On December 20, 1863, Li Xiucheng returned to Nanking from Danyang and urged Hong Xiuquan to abandon the Taiping capital the next day. However, this suggestion was not accepted by Hong, who took overall command of the operation. He declared that anyone who disobeyed him and God would be immediately executed. This doomed the Taiping army and Nanking by creating widespread discontent and, coupled with other factors, eventually over 200,000 Taiping troops went out of Nanking and surrendered to the Imperial Chinese army during the course of the battle. Those who refused to surrender but were also upset by Hong's decisions chose to break out while they still could, when the siege was still incomplete. Hong, Li and others were unable to stop such acts. On February 28, 1864, Tianbao () Castle at the highest peak of the Purple Mountain fell under the Qing army's control. On March 2, 1864, Zeng Guoquan deployed his troops to Shence and Taiping Gates. The siege of Nanking was completed.

The battle

On March 14, 1864, Zeng Guoquan attempted his first attack on Nanking using ladders, but this was beaten back by the defenders. The imperial army then changed tactics, digging a total of ten tunnels at Chaoyang (), Shence and Jinchuan () Gates, and the defenders in turn countered by digging tunnels of their own and building a secondary wall behind the first. Five days after the death of Hong Xiuquan on June 1, 1864, Li Xiucheng was finally put in charge of all military and political affairs, but it was already too late--the fate of the city and its defenders was sealed.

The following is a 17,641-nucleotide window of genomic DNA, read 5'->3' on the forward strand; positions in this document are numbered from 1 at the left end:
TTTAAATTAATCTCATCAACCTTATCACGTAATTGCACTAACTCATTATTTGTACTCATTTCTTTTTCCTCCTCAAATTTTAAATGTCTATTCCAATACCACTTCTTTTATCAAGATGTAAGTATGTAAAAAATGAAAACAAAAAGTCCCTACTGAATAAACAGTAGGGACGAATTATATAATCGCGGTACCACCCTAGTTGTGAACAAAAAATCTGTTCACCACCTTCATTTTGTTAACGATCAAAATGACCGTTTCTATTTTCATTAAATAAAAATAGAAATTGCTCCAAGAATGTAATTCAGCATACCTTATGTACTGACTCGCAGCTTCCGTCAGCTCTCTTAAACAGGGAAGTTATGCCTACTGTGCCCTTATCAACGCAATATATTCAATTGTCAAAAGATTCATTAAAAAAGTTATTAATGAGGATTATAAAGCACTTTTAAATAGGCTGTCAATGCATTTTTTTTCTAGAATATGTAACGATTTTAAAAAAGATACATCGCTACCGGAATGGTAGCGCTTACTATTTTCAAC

On July 3, 1864, Dibao Castle (, nicknamed Dragon's Neck ) on the Purple Mountain fell into the Qing army's hands. This strategic location enabled the Qing to build several dozen artillery positions to bombard the entire city, thus suppressing the defenders' firepower and providing cover for other preparations to take the city. One tactic of the attackers was to fill the space between the city wall and the mountain ridge at the Dragon's Neck with earth, sand, logs, rocks and grass, so the land surface was raised to the height of the city wall, thus paving the way to attack the city. Another was to dig tunnels just 200 feet away from the city wall so that they could be filled with explosives to blow up the wall. Operations within such close proximity of enemy fire were possible due to sufficient covering fire, thanks to the taking of Dibao Castle. The defenders' attempts to disrupt the preparations were continuously beaten back with heavy losses due to withering fire from the attackers. Two weeks later the preparation was complete.